Colonel John O'Mahony (1816-1877)

John O'Mahony was born in Kilbeheny, Co. Limerick, Ireland in 1816 into an Irish speaking, aristocratic family.  The O'Mahony family was one of the few Gaelic families in Munster who held on to their ancestral lands after the plantation of Ireland in the 16th and 17th centuries.  Members of the family had been outspoken advocates for the rights of the native Irish during the Penal Laws period of the late 17th and early 18th centuries.  O’Mahony’s father and uncles participated in the United Irishman uprising of 1798 and narrowly avoided execution as a result of the death of their chief enemy, Lord Kingston, a local landowner. 

As a child O’Mahony lived and was reared on his family estate. He would later inherit the estate upon the death of his brother, and subsequently would relinquish it to his sister with his involvement with the young Ireland movement.

A fluent Irish speaker he received his early education at Hamlin's school in Middletown.  Despite the Roman Catholic Church’s ban on adherents’ attending Trinity College, a protestant University in Dublin, he, nevertheless, enrolled to pursue linguistic studies.  Sanskrit, Hebrew and Irish were the languages he specialized in.  After a number of years he withdrew from Trinity without obtaining a degree. 

Infused with a strong sense of national sentiment, no doubt inherited from his revolutionary-minded family, he became involved with Daniel O'Connell's Repeal Association. He attended many of O'Connell rallies in Cork and Tipperary.   O'Connell was a friend of his father. When the Young Ireland party seceded from O'Connell's Repeal Association at Conciliation Hall in Dublin in 1846, O'Mahony aligned himself the Young Irelanders. It was the Young Irelander’s belief that the use of force was the only alternative to the politically ineffective Repeal Association.  This belief was put into action with the uprising of 1848.

Unfortunately,  the rising was betrayed and subsequently failed.  This dealt a severe blow to the Young Ireland leadership. John Mitchel one of the prominent leaders of the Young Irelanders was quickly arrested. With news of Mitchel’s arrest, William Smith O'Brien and other Young Ireland leaders took to the hills to avoid capture and launched a series of attacks that eventually petered out in 1849.  O'Mahony and his band of volunteers were one of the last to cease activities.  Many of the leaders including William Smith O'Brien, Thomas Francis Meagher, James Stephens and Terence Bellew MacManus were eventually captured.  After sham trials  these men were  either a sentence of  death,  tortured in English prisons or exiled to the infamous prison colony in Van Dieman's Land.  O'Mahony, who eluded capture made his way to Paris where he met up with other Young Irelanders who also managed to escape to refuge in Paris.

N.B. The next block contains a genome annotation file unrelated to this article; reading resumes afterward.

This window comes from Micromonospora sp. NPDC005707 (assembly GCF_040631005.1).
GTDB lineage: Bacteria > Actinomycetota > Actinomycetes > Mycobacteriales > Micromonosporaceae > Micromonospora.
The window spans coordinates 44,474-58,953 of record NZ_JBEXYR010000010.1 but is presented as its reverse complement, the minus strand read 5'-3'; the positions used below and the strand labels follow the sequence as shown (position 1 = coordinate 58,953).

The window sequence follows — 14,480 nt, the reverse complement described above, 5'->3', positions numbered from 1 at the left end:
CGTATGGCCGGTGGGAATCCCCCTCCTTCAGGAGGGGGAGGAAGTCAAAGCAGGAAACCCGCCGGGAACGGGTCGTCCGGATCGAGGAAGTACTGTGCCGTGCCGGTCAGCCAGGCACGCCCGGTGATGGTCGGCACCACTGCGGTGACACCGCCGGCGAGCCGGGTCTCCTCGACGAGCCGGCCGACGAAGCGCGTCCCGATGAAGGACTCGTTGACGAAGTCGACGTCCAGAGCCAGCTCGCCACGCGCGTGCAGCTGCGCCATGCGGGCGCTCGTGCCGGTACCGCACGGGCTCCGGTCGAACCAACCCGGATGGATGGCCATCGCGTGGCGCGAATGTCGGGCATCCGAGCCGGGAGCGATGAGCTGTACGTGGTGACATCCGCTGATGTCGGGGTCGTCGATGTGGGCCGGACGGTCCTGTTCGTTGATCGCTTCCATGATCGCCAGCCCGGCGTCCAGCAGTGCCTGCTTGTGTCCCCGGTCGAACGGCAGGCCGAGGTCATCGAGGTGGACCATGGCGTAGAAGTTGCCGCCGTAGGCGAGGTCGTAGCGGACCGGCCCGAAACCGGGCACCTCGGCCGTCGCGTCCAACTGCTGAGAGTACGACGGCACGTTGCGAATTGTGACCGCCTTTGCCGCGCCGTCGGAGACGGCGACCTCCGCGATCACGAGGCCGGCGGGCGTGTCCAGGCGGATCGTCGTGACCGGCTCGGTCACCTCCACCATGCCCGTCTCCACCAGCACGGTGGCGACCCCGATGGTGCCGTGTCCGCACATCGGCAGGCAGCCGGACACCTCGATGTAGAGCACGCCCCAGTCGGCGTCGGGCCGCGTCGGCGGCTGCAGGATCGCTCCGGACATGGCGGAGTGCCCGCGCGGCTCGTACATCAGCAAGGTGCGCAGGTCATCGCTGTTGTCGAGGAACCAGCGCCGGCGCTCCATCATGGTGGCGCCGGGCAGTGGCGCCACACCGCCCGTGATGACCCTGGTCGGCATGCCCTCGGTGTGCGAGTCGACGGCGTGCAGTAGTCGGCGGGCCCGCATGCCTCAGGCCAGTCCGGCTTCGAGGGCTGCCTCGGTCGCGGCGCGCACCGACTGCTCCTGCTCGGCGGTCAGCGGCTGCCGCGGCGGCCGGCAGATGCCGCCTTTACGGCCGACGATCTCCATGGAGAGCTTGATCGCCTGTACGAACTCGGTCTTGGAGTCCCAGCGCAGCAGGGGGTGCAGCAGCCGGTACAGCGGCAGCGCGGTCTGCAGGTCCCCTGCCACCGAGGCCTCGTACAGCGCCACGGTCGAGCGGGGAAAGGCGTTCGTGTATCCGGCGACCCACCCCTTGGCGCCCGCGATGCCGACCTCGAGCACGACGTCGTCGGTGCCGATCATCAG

In 1853, John Mitchel escaped from Van Dieman's Land and made his way to the New York. Upon learning of Mitchel’s escape O'Mahony left Paris to join him there. Shortly after his arrival in New York Mitchel was chosen to lead 'The Emmet Monument Association".  This was the U.S based Irish national movement and predecessor to the Fenian movement. The association was ineffective in influencing events in Ireland. After Mitchel moved to Tennessee the association split into two factions. The faction that retained the old name was led by O'Mahony and Michael Doheny; the other faction named 'Emigrant Aid Association' was led by Robert Taylor the son of ex-President Tyler.

During this time period O'Mahony translated Keating's Foras Feasa ar Éirinn as The History of Ireland. The inclusion of notes from John O'Donovan's edition of the Annals of the Four Masters  prevented its sale in Ireland.  One of his own commentaries compared the modern struggle against English rule in Ireland with the ethos of the Fionn cycle, giving currency to the term most widely used for the Fenians.

In 1855, Michael Doheny organized a meeting in his New York law offices of men committed to the freedom of Ireland.  O’Mahony, James Roche, Thomas J. Kelly, Oliver Byrne, Patrick O’Rourke, and Captain Michael Corcoran were all in attendance. Out of this meeting emerged the Fenian Brotherhood, so named by O’Mahony. Its principle objects ware to supply money and arms to the Irish branch of the Fenians founded by James Stephens in Dublin on St. Patrick's Day of that same year.

At the onset of the  U.S. Civil War, O'Mahony held the rank of Colonel in the 99th New York Militia whose numbers were recruited from the ranks of the Fenian Brotherhood. The Civil War gave the Fenians a great opportunity to obtain military training.  However, by war's end the organization was in disarray and beginning to disintegrate into irreconcilable factions.  O'Mahony attempted to keep the organization intact but by the mid 1870's it had ceased to exist.

Due to the disarray within the organization, it was unable to support the planned uprising of 1867 in Ireland. Instead of sending trained soldiers, they opted instead to attack the British in Canada with the aim of holding Canada hostage for Ireland's freedom. O'Mahony helped organize what was to become known as the Fenian Raids into Canada.

O'Mahony spent his final years in ill health and poverty.  He passed away on February 7, 1877 in New York City. He remains were returned to Ireland for burial in the Fenian plot in Glasnevin Cemetery in Dublin.

Contributed by;  Tomás Ó Coısdealha

cemetery AND grave location

Name:        Glasnevin Cemetery                                      PHONE NO.      011 353 1 830-1133

ADDRESS:    Finglas Road, Glasnevin, Dublin 11, Ireland

GRAVE LOCATION:     Fenian Plot


click on headstone to view inscription

Back to Biographies                                                                                                                                                                    Posted 03/09/08